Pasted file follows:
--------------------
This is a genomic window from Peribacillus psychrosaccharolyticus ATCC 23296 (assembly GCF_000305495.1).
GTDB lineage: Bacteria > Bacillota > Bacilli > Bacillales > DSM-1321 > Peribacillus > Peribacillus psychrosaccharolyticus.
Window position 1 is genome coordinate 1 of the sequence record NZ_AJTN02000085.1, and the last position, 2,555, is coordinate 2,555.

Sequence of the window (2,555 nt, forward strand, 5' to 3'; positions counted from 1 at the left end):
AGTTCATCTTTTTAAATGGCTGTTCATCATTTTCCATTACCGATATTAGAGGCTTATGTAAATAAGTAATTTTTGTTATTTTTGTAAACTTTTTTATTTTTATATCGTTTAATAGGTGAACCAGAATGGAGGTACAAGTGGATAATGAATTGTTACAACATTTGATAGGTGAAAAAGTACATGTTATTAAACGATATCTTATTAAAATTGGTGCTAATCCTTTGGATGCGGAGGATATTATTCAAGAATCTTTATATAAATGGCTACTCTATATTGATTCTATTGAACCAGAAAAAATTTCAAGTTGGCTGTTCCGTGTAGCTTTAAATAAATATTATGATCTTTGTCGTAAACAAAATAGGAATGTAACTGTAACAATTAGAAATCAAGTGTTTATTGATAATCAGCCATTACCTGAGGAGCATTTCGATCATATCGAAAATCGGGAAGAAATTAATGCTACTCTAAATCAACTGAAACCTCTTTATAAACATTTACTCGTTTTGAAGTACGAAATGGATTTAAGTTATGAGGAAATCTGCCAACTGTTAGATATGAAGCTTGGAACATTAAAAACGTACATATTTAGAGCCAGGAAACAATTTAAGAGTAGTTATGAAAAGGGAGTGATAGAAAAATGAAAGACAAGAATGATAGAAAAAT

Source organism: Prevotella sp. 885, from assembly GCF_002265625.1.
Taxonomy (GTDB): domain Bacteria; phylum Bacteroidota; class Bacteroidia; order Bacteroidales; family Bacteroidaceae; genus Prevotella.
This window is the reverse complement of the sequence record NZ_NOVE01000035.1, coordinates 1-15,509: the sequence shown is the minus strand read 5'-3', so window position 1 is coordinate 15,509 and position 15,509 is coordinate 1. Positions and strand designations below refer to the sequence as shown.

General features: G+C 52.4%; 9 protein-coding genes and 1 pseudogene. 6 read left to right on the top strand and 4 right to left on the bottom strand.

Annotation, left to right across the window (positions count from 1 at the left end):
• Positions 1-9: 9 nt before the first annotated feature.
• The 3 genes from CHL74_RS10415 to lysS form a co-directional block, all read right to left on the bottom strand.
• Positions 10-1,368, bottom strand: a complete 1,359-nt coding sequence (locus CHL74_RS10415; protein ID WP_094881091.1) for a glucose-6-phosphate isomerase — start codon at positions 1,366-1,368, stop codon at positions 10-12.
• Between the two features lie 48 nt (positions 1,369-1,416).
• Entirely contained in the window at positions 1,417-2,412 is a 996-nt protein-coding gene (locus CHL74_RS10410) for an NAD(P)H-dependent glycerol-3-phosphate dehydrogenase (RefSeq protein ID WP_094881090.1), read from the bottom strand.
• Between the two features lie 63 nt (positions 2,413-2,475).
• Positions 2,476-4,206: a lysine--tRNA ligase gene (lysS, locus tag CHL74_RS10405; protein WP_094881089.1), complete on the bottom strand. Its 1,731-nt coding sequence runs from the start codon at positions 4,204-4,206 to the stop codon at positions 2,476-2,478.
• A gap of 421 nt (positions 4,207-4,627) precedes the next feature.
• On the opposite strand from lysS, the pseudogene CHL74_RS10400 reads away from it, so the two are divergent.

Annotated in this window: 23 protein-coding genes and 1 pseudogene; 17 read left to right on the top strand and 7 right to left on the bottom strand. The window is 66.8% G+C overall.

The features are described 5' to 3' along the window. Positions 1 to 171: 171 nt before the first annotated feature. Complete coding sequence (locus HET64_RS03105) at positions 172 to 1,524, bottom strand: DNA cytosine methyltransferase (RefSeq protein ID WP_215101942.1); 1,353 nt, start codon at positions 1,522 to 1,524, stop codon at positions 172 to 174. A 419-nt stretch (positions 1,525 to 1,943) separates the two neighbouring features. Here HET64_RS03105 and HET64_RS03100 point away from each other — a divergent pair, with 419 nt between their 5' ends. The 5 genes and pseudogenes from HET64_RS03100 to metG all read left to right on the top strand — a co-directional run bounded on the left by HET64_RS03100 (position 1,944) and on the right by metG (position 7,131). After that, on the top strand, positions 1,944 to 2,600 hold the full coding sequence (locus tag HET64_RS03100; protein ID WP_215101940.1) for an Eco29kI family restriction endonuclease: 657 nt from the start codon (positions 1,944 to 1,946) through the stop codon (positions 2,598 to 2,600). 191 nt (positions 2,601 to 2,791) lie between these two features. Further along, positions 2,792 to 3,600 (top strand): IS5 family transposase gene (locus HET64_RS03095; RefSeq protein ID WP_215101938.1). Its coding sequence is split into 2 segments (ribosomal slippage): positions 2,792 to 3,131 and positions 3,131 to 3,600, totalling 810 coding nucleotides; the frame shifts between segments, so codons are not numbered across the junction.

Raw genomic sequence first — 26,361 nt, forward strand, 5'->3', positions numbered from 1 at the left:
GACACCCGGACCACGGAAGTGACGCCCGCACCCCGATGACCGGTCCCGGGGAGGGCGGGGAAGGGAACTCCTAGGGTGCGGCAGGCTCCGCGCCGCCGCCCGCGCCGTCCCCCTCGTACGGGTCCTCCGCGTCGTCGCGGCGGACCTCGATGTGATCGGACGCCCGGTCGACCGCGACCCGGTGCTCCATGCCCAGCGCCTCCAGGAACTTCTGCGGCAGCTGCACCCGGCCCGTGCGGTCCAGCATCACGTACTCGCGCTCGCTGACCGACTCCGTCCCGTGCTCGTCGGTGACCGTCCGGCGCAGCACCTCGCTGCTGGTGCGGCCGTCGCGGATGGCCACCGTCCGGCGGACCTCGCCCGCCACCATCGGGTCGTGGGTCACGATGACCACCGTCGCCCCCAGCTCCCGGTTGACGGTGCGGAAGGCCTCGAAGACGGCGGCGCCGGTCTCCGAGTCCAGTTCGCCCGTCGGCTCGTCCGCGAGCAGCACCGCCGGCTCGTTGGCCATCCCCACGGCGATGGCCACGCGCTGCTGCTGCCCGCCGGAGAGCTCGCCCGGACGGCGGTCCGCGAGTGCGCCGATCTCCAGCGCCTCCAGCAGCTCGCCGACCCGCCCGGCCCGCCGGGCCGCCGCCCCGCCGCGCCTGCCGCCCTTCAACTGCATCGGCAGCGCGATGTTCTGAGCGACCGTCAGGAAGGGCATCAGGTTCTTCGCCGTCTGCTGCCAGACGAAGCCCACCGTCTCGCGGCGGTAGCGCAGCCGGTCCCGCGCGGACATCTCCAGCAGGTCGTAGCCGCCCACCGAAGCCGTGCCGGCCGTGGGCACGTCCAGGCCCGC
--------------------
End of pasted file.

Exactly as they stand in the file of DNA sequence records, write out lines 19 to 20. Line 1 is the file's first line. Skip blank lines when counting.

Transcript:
• On the opposite strand from lysS, the pseudogene CHL74_RS10400 reads away from it, so the two are divergent.

Annotated in this window: 23 protein-coding genes and 1 pseudogene; 17 read left to right on the top strand and 7 right to left on the bottom strand. The window is 66.8% G+C overall.